WHY ARE SHARES in Netflix, the DVD and streaming company, trading at altitudes that might best be described as Himalayan?
Netflix shares closed 2013 at $368 each, posting a gain of just under 300% for last year. Despite historically confused pricing policies in which management showed complete uncertainty about how to charge for it is services, scaring away millions of customers en route, Netflix shares have quadrupled in value in a single year.
Streaming film content into your home or office does not require cutting edge technology. Netflix therefore faces a growing list of competitors, including cash rich Amazon, in streaming as well as DVD. The profit margins on its business are being driven relentlessly down towards zero, having hit almost 10% at one point.
So why has it beaten all other major stocks? Why is it posting a gain that is almost ten times the spectacular 33% increase posted by the NASDAQ 225 for 2013?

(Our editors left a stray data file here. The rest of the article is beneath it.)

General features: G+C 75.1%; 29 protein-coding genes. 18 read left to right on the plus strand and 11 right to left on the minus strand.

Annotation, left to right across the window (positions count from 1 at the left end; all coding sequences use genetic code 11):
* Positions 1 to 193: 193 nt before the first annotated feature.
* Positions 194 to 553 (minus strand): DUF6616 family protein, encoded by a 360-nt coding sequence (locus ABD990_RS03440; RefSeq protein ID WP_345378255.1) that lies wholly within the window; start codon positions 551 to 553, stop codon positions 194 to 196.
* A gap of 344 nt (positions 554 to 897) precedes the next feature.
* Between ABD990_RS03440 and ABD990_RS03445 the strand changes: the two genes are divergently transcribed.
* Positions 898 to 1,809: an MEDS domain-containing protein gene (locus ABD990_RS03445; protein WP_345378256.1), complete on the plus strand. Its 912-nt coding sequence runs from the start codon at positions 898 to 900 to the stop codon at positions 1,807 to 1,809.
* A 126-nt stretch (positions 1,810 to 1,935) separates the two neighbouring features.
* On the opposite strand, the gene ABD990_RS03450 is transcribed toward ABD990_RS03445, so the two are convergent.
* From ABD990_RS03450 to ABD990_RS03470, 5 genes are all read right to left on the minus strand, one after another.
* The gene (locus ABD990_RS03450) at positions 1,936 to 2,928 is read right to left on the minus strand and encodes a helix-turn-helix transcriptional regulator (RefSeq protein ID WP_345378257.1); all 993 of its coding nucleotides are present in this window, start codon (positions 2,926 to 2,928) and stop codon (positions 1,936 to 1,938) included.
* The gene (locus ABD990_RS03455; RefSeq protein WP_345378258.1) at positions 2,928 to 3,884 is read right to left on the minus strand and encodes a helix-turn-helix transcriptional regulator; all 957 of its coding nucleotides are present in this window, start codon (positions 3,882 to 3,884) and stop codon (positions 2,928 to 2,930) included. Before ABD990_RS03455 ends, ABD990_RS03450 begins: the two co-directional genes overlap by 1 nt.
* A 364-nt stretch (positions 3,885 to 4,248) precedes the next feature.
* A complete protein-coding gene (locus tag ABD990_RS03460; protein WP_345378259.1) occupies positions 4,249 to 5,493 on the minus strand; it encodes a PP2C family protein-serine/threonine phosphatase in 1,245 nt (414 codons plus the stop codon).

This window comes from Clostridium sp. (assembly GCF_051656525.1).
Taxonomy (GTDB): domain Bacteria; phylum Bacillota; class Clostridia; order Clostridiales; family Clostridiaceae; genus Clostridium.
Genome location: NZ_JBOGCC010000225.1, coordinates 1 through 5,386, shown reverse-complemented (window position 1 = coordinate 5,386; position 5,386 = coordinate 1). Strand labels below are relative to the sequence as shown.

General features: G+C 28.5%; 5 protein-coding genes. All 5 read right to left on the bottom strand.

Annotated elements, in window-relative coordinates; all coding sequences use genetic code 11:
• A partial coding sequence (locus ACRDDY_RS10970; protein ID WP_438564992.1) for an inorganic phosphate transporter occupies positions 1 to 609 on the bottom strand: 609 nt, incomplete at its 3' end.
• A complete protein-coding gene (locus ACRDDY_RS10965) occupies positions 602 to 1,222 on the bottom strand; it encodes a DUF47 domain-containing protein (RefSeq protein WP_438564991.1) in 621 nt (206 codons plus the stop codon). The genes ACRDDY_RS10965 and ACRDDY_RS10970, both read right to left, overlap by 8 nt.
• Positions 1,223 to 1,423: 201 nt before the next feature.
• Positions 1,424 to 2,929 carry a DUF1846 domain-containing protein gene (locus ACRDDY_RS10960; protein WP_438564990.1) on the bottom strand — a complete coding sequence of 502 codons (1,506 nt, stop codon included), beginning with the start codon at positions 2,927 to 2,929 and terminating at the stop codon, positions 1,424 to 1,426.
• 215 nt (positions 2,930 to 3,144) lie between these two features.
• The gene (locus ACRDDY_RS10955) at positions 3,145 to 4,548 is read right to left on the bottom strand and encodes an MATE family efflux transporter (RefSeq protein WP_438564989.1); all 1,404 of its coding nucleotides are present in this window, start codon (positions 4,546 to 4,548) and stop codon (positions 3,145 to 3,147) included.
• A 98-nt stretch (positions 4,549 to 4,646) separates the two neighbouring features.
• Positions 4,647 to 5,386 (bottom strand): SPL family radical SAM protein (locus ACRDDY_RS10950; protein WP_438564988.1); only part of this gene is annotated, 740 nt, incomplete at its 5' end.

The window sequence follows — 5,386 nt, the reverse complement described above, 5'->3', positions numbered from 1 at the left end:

Clearly there is far too much money on global stock and bond markets chasing far too few good investment opportunities. This drives share prices to crazy levels.
Asset price bubbles
The era of asset price bubbles has not gone away. If anything, the next wave of junk bond finance, bond securitisation and collateralised debt obligations will be scarier than anything seen in 2007/2008 when Bear Stearns and Lehman crashed.
But there’s a much bigger issue at play. The vast cash piles on global markets are still controlled largely by mentally unquestioning middle-age males who don’t understand the businesses in which they invest. Quite often, there’s no rhyme or reason to what these men do.
These guys don’t really understand the changes that are underway, especially in social media. They have the money to pump up shares in the likes of Facebook (plus 107% last year) and in Yahoo (plus 101%) the latter of which is essentially a play on a Chinese e-commerce site called Alibaba. And they just love Netflix.
Getting excited watching House of Cards